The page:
Your YAC Leader should, having spoken to the child who has been bullied and the child’s parent/carer, also speak to the child or children accused of bullying and obtain their account of what has happened (if the child is involved in your club). This should also be noted in writing and the parents/carers of the alleged bully informed. The child and his/her parents should be asked for their views on what should be done to put a stop to any further bullying and to repair the damage that has been done.
Apart from very minor incidents that have been directly observed by an adult and dealt with at the time, all bullying that takes place at a YAC should be discussed with your team within one week. Please do involve YAC HQ if you would like any additional support, even if it’s just a friendly ear. The incident should be discussed and the details of a draft plan drawn up to address the situation, taking into account any suggestions made by the children involved and their parents/carers. The following areas should be covered:
- Details of any apology that has or should be offered by the bully (or bullies)
- Details of any support for the person who has been bullied (e.g. use of a ‘buddy’ scheme, extra input from one of the Branch team, referral to another service such as Child Line 0800 11 11)
- Details of any consequences for the bully, in addition to making an apology
- Details of any support for the bully
- Details of any further work to be done with others in the group, including children who may have observed or encouraged the bullying
- Details of any changes in how the Branch may handle bullying in the future.
The plan should be shared with the children concerned and their parents, and should be reviewed regularly.
If you find out that a child is being cyberbullied using technology it is just as important to take action as it is with other forms of bullying. There are several additional things that you can do to help the child:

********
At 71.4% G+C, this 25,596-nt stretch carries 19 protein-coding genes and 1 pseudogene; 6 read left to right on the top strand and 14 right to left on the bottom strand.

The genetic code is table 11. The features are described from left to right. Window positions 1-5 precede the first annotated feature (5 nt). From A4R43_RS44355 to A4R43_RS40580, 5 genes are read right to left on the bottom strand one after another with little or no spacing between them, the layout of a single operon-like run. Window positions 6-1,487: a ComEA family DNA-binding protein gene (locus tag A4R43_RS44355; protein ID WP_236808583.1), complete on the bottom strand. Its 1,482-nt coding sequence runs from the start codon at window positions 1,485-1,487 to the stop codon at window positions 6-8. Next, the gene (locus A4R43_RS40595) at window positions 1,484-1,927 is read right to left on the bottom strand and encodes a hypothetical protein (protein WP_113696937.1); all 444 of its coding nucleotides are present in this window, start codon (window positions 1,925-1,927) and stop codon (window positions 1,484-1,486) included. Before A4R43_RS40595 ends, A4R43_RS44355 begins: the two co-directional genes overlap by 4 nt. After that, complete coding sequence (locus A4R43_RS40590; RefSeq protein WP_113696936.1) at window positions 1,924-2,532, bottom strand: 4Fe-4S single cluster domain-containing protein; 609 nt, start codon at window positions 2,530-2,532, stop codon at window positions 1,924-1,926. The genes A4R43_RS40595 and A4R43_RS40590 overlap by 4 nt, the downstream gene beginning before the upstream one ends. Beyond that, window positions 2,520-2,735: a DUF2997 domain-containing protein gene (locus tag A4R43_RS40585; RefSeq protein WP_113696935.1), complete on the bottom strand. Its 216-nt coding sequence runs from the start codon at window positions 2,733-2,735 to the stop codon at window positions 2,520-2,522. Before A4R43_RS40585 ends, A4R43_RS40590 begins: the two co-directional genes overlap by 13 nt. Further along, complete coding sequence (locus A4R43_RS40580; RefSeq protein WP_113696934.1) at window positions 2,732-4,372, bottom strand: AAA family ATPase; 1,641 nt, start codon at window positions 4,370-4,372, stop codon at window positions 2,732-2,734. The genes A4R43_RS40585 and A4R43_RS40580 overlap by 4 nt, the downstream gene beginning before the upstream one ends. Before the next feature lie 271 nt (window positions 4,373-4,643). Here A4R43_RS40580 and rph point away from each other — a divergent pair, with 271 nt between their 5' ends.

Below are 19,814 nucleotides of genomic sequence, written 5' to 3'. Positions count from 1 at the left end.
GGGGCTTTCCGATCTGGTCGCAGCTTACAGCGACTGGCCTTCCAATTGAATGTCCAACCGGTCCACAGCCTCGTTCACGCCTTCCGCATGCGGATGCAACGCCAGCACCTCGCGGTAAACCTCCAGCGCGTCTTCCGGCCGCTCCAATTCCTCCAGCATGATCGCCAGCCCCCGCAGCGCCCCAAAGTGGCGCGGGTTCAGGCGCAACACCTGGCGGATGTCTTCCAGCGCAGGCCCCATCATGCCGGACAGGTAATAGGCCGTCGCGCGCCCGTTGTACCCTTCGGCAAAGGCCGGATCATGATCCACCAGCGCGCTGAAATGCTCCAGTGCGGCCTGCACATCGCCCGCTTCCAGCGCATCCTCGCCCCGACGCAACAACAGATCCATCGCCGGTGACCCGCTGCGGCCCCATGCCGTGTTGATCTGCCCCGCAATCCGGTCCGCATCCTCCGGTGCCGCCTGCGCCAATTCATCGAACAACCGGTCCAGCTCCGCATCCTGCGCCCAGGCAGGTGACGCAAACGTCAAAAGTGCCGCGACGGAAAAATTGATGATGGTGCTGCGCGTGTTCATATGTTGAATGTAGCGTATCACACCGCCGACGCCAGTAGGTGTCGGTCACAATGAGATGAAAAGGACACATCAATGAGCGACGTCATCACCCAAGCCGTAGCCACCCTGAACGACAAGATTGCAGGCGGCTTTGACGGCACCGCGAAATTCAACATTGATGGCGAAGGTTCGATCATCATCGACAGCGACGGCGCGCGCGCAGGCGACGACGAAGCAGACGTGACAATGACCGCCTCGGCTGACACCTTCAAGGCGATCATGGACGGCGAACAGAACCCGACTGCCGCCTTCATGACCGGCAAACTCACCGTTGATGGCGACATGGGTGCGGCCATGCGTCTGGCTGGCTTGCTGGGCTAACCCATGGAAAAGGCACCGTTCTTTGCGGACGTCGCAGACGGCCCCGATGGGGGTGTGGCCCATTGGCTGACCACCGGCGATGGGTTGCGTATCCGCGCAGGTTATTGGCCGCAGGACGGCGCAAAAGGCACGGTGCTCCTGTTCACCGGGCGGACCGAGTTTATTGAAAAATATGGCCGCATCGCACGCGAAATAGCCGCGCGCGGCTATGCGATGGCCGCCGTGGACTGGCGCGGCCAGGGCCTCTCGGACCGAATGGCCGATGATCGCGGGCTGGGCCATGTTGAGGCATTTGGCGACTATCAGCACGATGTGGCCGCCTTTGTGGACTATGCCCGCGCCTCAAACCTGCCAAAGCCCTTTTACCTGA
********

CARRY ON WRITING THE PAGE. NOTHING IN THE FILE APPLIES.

- Help the child to keep evidence – e.g. emails, text messages, screen shots and web addresses
- Support them in finding out how to block people, change details or leave certain services where appropriate
- Support the child in containing the material – if you know the person, ask them to remove the content
- Contact the relevant service provider to get the content taken downIf the content is illegal, or you suspect it to be illegal, contact the relevant authorities
- Keep a record in the same way that you would with offline bullying.
Follow up the incident in the same way that you would for offline bullying, using the guidance above.
Adults, especially those working with children, should always behave to the highest professional standards in the online environment. They should consider very carefully their conduct with children via information technology, especially via email, mobile phone and on social networks. Where possible, YAC volunteers should not engage with children online and, where this cannot be avoided, they should behave in the same way that they do offline.
What to do if you are an adult being bullied by a child in YAC
Unfortunately, children sometimes bully adults, either face-to-face or online. It is important that if you believe this is happening to you, you keep an evidence trail and report the incident to your YAC Leader or to YAC HQ. The person being bullied may need support and there may be additional measures to put in place. In addition, the child who is acting as the bully may have needs that should be addressed.